Nov 16 2012
When it comes to photography for 3D scanned digital assets, everyone has their own technique to get the job done. In the early phases of 3D scanning for VFX, photographs were looked upon as pictures purely for reference. As technology has advanced, and budgets have increased, high resolution photography now includes a much more extensive set up. This is necessary in order to obtain the best quality texture maps possible. There are many different cameras and lenses to choose from, although Canon and Nikon seem to be the most popular. Factors such as megapixels, dual memory cartridge units, and an array of other features are carefully weighed when considering the best equipment to use based on your market and other needs.
Lighting will make or break your photo. Here is another area where you must thoroughly define your needs. Considering the wide variety of umbrellas, soft boxes, and other choices, it may just make you dizzy. When shooting full bodies, we need even lighting that will accommodate a person up to 7 feet in height. Mylar materials with grids will allow you to capture a polarized photo, which will eliminate unwanted hot spots. Some companies will request ‘specular’ maps, which will call for the Photoshop experts or additional equipment. It can also be accomplished with one camera shooting through two lenses. You’ll need many test shots to help you find the best way to shoot.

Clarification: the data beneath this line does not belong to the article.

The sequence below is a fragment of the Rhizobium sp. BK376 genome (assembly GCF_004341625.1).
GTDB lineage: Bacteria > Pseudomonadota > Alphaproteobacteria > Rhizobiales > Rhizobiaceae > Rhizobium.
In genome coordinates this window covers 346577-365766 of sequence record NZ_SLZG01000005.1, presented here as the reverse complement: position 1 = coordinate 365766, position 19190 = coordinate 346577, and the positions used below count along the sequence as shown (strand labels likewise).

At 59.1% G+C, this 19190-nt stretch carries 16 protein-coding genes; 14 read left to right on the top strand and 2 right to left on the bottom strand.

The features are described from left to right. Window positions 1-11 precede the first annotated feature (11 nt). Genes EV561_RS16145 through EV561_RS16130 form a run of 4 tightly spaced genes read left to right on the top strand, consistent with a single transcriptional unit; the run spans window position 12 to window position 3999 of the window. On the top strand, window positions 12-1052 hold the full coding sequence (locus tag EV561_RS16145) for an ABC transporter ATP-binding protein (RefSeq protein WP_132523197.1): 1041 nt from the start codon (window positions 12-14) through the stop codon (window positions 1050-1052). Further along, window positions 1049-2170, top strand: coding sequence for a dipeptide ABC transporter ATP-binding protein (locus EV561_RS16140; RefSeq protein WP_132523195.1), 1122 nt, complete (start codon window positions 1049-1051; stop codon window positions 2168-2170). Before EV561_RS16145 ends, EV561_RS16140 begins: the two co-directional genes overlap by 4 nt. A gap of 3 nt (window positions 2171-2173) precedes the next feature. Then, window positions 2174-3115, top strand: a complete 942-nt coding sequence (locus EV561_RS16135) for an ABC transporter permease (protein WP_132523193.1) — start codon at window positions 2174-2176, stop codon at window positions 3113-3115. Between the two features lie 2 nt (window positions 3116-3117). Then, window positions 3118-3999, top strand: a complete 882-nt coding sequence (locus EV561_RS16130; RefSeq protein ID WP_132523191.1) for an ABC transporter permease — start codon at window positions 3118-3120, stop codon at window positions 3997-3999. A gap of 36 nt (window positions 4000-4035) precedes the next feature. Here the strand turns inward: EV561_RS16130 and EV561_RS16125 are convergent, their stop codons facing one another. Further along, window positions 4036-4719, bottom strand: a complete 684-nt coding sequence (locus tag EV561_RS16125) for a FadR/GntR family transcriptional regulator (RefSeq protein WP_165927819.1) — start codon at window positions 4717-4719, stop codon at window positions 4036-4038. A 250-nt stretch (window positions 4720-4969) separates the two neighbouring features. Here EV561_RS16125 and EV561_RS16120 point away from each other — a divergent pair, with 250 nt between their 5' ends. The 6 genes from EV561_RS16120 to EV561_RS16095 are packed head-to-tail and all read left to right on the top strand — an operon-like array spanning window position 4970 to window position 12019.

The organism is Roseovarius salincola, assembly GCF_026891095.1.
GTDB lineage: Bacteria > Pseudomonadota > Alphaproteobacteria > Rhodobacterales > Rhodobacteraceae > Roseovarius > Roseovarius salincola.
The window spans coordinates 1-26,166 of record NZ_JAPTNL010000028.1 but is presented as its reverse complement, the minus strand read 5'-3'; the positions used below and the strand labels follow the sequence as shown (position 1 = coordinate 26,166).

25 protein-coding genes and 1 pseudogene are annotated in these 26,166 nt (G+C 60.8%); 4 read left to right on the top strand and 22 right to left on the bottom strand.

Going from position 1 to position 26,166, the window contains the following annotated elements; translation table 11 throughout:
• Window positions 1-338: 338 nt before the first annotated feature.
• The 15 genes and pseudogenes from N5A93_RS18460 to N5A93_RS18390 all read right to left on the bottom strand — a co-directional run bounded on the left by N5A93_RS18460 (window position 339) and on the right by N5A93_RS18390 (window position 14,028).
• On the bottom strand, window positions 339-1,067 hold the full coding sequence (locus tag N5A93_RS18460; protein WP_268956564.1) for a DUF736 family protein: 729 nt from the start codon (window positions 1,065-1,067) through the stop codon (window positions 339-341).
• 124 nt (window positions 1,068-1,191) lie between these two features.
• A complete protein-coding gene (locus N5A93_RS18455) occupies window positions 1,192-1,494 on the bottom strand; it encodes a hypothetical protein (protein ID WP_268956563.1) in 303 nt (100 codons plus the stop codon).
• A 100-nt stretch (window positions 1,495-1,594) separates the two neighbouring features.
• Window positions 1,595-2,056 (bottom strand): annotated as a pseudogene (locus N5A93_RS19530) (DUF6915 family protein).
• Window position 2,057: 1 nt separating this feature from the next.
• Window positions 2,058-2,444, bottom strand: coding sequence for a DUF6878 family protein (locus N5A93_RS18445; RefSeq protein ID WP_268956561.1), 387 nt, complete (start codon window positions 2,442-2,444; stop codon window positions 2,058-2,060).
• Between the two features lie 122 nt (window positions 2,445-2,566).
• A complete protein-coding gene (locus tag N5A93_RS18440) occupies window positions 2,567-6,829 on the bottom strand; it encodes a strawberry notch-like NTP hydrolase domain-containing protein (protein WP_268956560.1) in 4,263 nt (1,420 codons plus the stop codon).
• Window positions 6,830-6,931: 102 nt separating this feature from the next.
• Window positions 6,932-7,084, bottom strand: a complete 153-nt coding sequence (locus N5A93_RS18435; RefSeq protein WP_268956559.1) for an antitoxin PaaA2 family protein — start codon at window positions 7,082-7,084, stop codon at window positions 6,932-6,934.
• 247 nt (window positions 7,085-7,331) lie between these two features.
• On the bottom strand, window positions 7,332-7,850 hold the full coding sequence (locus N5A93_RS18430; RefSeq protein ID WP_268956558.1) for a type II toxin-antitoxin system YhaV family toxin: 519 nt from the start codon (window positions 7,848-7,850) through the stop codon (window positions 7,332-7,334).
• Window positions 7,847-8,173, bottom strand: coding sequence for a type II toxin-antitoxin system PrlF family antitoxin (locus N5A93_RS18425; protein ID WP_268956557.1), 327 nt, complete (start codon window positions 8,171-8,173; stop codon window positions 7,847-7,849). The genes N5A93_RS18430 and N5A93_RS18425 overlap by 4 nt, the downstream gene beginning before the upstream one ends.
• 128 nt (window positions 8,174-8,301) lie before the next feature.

We choose to shoot pictures in the raw format as well as jpeg. This gives us a chance to make corrections in the event the jpegs just aren’t cutting it. This (again) requires a Photoshop expert who knows how to get the best out of that format. The jpegs are also used as reference pictures for the contact sheet our customers will receive as they select their options of 3D scans to be completed.
The pipeline is key to getting what you need from the camera and a very good understanding what the project is calling for. The average photographer cannot jump into this type of work until they have a thorough understanding of terminology and the needs of Visual Effects.
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